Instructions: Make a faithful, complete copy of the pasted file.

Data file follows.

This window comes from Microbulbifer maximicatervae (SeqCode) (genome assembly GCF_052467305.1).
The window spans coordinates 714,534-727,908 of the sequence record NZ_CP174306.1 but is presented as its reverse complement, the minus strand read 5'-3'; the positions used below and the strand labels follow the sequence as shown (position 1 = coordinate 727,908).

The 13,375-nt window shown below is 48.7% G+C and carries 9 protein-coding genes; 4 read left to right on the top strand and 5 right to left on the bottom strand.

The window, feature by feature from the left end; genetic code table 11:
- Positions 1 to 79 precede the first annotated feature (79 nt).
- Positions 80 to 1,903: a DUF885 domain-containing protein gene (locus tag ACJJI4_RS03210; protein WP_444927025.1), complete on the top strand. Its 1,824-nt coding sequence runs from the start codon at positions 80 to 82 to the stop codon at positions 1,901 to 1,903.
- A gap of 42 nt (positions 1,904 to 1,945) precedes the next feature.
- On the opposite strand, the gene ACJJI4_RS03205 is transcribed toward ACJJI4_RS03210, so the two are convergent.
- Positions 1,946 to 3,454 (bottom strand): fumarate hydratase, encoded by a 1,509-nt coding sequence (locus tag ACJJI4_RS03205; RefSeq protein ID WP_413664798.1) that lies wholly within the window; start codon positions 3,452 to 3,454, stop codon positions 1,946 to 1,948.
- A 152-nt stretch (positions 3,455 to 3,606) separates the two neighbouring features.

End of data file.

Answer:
This window comes from Microbulbifer maximicatervae (SeqCode) (genome assembly GCF_052467305.1).
The window spans coordinates 714,534-727,908 of the sequence record NZ_CP174306.1 but is presented as its reverse complement, the minus strand read 5'-3'; the positions used below and the strand labels follow the sequence as shown (position 1 = coordinate 727,908).

The 13,375-nt window shown below is 48.7% G+C and carries 9 protein-coding genes; 4 read left to right on the top strand and 5 right to left on the bottom strand.

The window, feature by feature from the left end; genetic code table 11:
- Positions 1 to 79 precede the first annotated feature (79 nt).
- Positions 80 to 1,903: a DUF885 domain-containing protein gene (locus tag ACJJI4_RS03210; protein WP_444927025.1), complete on the top strand. Its 1,824-nt coding sequence runs from the start codon at positions 80 to 82 to the stop codon at positions 1,901 to 1,903.
- A gap of 42 nt (positions 1,904 to 1,945) precedes the next feature.
- On the opposite strand, the gene ACJJI4_RS03205 is transcribed toward ACJJI4_RS03210, so the two are convergent.
- Positions 1,946 to 3,454 (bottom strand): fumarate hydratase, encoded by a 1,509-nt coding sequence (locus tag ACJJI4_RS03205; RefSeq protein ID WP_413664798.1) that lies wholly within the window; start codon positions 3,452 to 3,454, stop codon positions 1,946 to 1,948.
- A 152-nt stretch (positions 3,455 to 3,606) separates the two neighbouring features.